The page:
Screenshot of Humphrey Bogart from the trailer...
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From a ninth century monk to a 21st century television show, with pit stops in Hollywood and the White House, this name has history aplenty.

Thanks to Paul for suggesting our Baby Name of the Day: Humphrey.

Back in the 800s, in a little German town called Prüm, there lived a monk called Hunfrid. Hunfrid eventually became a bishop, and is remembered as a saint.

In his lifetime, Hunfrid’s Latin name would’ve been Hunfridus. But today, look him up in official church records, and he’s St. Humphrey.

Hun comes from a Germanic element meaning something along the lines of bear, or possibly strength. You’ll recognize -frid from Frederick; the element means peace. The Normans brought him to England, but found him waiting there, too, as Hunfrith.

The n-to-m switch wasn’t unusual. Humbert took a similar path. And many a name appears with both ph and f spellings.

In various forms, Humphrey had a good run in Medieval England. King Henry IV of England gave the name to his youngest son, the 1st Duke of Gloucester. He wasn’t the first well-born Humphrey; the royal Humphrey was named after his maternal grandfather. The 2nd Earl of Buckingham answered to the name, too.

By the late nineteenth century, Humphrey was only in sparing use. His last appearance in the US Top 1000 was in 1894. Hollywood legend Humphrey Bogart – yup, that’s his given name – was born on Christmas Day, 1899.

Despite Bogart’s privileged Upper West Side upbringing, he fell in love with acting. First came Broadway, then Hollywood. He graduated from tough guy to romantic lead. He’s remembered best as Rick in Casablanca, heroically giving up the woman he loves. His career flourished from the 1940s into the 50s, when he won a Best Actor Oscar.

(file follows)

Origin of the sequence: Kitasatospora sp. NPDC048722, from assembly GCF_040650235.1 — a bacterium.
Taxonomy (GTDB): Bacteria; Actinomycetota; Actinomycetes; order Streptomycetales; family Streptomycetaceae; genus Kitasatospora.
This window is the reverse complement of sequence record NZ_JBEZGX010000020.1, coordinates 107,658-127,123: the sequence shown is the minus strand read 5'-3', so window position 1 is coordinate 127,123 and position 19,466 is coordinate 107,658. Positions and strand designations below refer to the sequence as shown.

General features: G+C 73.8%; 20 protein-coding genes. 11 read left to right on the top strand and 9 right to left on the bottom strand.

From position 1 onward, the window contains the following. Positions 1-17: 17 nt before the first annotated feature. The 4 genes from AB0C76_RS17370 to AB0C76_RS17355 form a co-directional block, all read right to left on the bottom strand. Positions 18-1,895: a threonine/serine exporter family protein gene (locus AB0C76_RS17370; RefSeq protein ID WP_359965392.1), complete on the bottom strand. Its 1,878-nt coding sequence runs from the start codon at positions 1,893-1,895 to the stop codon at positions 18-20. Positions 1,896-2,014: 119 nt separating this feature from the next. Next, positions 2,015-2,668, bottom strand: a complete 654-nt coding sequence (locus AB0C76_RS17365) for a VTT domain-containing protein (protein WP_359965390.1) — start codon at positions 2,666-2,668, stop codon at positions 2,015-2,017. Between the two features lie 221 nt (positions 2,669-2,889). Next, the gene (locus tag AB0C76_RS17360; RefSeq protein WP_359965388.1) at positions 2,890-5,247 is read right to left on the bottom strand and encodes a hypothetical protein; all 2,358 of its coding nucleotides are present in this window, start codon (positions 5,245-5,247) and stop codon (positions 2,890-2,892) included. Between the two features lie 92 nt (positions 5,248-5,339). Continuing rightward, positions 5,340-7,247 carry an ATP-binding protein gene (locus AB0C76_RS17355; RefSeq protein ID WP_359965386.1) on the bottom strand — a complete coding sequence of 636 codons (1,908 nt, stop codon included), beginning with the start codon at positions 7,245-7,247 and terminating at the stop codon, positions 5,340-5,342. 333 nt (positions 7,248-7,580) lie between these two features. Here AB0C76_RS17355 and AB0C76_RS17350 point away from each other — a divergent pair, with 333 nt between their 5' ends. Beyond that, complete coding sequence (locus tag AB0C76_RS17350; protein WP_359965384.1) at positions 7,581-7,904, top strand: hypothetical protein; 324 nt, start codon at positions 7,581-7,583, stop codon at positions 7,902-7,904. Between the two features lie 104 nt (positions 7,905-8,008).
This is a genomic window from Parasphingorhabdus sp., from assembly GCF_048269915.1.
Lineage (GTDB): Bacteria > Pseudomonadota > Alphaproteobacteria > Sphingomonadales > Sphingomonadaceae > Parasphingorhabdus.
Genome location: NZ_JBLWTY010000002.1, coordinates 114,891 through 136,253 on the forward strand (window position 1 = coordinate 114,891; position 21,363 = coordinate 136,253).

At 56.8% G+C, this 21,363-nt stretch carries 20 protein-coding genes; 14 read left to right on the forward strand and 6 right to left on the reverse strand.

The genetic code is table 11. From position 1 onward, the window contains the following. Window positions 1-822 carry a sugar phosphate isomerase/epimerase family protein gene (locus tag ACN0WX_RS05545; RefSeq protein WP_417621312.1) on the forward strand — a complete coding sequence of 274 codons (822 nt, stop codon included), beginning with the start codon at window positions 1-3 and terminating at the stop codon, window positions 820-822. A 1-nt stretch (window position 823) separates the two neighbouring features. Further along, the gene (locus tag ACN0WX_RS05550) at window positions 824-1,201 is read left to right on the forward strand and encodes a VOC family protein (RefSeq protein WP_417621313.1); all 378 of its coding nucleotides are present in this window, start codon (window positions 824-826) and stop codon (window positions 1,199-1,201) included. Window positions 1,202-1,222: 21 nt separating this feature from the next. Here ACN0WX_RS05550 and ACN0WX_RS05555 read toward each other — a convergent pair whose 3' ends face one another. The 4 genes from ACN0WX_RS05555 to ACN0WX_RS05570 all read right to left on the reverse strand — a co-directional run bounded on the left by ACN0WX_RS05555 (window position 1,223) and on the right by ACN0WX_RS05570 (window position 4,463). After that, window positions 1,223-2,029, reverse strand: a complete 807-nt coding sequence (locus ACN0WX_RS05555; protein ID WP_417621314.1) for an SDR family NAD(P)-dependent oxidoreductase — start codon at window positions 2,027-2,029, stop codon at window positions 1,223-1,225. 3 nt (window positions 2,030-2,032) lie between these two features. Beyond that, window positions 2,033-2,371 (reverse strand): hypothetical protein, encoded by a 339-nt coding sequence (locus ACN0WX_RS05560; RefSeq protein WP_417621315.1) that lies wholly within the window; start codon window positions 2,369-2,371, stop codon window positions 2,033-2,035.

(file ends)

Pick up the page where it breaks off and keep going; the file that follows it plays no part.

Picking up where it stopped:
Today Humphrey might strike most as a surname. Possibly that’s thanks to Hubert Horatio Humphrey, Jr., vice president under Lyndon Johnson in the 1960s. His son, Hubert Horatio Humphrey III, has also had a career in Minnesota politics.

If not a surname, then Humphrey might give you more of a zoological vibe. Animals aplenty have answered to Humphrey, including:

  • A cat in residence at 10 Downing Street, jokingly referred to as the Chief Mouser. He was named after Yes, Minister character Sir Humphrey Appleby;
  • A pair of bears. The first is a staple on Australian kids’ television, the star of Here’s Humphrey. The second is a minor Disney character who starred in shorts in the 1950s and 60s;
  • In last year’s animated wolf movie Alpha and Omega, Humphrey is the underdog. He’s thrown together with alpha wolf Kate, and through a series of unlikely events, they fall in love.

Humphrey’s hopes for a renaissance come not from the animal kingdom, but from the small screen. TV’s Gossip Girl features the Humphrey family – aspiring writer Dan, his former rock star dad Rufus, rebellious little sister Jenny, socialite stepmama Lily. Dan is often referred to by his last name, and somehow it starts to sound just right.

With playgrounds filled with screen legends like Natalie, Ava, and Audrey, a little Humphrey might fit right in.

About Abby Sandel

Whether you're naming a baby, or just all about names, you've come to the right place! Appellation Mountain is a haven for lovers of obscure gems and enduring classics alike.

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What do you think?


  1. my first name is humphrey…
    most of my friends don;t know how to say it
    in the end, they just called me Hum…

    i was called Humphrey Bear once… saddddd
    btw, even me myself don’t really know how to say my name… usually i will just say hump-free
    but my niece would call me humpri, sometimes, humpy which sounds adorable.

  2. I really enjoy Humphrey, mostly because I’m a huge fan of old films and Humphrey Bogart is enough all by his lonesome to “coolify” the name for me. Like most of the others, I don’t say it with a “P” sound.

    The only problem, for me, is the lack of accessible nicknames. But, hey, Bogart was popularly called “Bogie.” Who says your nickname has to be directly derived from your first name??

    P.S. How awesome is Hubert Horatio Humphrey???

  3. I can’t say I’m a fan of “Hum” names — Humphrey, Humbert, Humperdink — not pleasant to my ears. Humphrey also sounds a bit too much like harumph.